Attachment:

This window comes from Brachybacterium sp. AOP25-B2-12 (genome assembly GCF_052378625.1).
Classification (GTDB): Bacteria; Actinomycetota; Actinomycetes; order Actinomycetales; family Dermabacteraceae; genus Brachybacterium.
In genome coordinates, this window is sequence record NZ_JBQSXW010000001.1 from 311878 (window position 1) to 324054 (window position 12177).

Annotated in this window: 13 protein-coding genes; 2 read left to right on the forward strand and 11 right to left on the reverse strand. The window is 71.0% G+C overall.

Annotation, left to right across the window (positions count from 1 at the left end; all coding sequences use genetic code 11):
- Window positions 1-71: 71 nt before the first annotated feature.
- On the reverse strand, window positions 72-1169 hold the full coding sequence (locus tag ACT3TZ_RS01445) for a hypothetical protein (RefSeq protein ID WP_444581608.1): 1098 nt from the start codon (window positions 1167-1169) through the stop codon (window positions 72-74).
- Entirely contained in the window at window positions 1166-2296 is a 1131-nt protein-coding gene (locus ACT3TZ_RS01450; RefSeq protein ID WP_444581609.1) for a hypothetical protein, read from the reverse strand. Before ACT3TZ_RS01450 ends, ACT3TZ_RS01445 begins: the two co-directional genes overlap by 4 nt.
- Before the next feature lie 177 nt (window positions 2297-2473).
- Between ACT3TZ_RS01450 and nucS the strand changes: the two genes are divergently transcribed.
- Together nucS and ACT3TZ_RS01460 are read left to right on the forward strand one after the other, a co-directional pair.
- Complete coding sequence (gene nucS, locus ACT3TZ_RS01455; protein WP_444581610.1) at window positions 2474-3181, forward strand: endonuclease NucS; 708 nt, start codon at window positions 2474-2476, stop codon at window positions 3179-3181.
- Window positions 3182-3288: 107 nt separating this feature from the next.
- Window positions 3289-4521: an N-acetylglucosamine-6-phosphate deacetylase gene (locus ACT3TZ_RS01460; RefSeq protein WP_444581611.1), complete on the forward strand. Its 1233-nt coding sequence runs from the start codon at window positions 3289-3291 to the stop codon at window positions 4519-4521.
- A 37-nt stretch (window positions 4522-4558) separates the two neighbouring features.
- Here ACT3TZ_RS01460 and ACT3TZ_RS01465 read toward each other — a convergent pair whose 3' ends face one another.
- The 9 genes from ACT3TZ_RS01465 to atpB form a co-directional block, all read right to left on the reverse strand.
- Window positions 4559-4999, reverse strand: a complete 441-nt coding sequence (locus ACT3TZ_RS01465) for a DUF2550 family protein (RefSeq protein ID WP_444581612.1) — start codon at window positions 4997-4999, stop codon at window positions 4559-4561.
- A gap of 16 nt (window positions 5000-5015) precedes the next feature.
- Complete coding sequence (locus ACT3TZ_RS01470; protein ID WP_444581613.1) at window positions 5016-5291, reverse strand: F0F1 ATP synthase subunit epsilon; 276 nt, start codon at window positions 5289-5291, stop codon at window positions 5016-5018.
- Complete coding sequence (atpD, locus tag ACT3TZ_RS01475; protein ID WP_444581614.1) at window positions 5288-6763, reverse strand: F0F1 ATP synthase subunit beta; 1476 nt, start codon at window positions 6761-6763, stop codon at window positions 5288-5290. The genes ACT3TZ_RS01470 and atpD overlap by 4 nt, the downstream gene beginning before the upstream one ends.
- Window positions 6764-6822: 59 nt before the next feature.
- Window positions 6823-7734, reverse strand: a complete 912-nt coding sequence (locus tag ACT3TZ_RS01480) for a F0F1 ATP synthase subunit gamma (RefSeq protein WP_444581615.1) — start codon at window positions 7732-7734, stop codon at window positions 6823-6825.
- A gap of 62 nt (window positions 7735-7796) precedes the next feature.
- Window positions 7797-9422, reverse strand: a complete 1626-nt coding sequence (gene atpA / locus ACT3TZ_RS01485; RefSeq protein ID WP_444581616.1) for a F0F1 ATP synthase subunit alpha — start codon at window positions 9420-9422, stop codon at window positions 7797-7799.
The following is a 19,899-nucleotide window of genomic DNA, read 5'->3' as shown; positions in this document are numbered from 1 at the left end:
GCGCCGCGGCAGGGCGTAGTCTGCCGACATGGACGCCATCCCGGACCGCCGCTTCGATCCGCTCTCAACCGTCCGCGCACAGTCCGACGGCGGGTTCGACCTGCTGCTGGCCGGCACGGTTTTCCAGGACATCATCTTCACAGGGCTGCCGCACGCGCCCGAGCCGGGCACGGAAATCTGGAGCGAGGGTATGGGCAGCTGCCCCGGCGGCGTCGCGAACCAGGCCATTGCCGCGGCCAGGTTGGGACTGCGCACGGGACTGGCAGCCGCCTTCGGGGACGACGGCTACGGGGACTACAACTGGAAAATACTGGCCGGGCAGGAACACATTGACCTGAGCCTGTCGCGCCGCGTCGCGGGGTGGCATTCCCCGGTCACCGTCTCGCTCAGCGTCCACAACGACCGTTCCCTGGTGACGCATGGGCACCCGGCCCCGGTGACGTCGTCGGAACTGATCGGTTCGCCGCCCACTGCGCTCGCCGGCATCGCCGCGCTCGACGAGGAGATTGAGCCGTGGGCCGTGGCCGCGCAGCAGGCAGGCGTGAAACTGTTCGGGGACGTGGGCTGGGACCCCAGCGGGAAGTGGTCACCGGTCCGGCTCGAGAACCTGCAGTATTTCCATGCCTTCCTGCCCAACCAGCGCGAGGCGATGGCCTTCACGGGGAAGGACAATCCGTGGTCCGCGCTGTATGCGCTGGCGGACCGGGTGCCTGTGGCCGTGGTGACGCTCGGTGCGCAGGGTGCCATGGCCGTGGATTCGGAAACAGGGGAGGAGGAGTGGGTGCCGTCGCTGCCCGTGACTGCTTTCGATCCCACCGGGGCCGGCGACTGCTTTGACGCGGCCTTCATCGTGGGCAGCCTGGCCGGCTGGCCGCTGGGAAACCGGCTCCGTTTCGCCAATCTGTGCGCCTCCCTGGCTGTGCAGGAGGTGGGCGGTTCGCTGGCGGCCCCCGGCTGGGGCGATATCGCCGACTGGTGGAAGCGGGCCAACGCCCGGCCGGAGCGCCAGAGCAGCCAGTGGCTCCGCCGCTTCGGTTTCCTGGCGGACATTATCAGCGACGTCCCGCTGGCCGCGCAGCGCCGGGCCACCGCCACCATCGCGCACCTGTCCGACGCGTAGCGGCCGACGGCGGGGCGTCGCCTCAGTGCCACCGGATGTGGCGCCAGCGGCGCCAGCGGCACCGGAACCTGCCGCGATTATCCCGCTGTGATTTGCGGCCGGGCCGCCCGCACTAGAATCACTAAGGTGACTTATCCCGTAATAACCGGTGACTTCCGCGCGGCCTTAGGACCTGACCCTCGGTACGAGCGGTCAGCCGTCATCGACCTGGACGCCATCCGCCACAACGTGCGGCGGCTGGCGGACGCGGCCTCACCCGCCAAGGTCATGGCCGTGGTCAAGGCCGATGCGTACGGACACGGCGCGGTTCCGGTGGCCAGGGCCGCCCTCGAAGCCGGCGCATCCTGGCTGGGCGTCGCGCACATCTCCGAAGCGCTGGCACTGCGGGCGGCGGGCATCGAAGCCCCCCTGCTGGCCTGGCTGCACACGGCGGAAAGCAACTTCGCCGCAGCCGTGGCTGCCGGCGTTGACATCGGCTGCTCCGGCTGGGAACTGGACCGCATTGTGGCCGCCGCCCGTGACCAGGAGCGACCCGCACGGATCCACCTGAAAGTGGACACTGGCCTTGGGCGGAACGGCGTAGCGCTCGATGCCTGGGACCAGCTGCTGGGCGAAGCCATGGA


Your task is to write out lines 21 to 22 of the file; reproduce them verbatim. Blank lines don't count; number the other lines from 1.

- Complete coding sequence (atpD, locus tag ACT3TZ_RS01475; protein ID WP_444581614.1) at window positions 5288-6763, reverse strand: F0F1 ATP synthase subunit beta; 1476 nt, start codon at window positions 6761-6763, stop codon at window positions 5288-5290. The genes ACT3TZ_RS01470 and atpD overlap by 4 nt, the downstream gene beginning before the upstream one ends.
- Window positions 6764-6822: 59 nt before the next feature.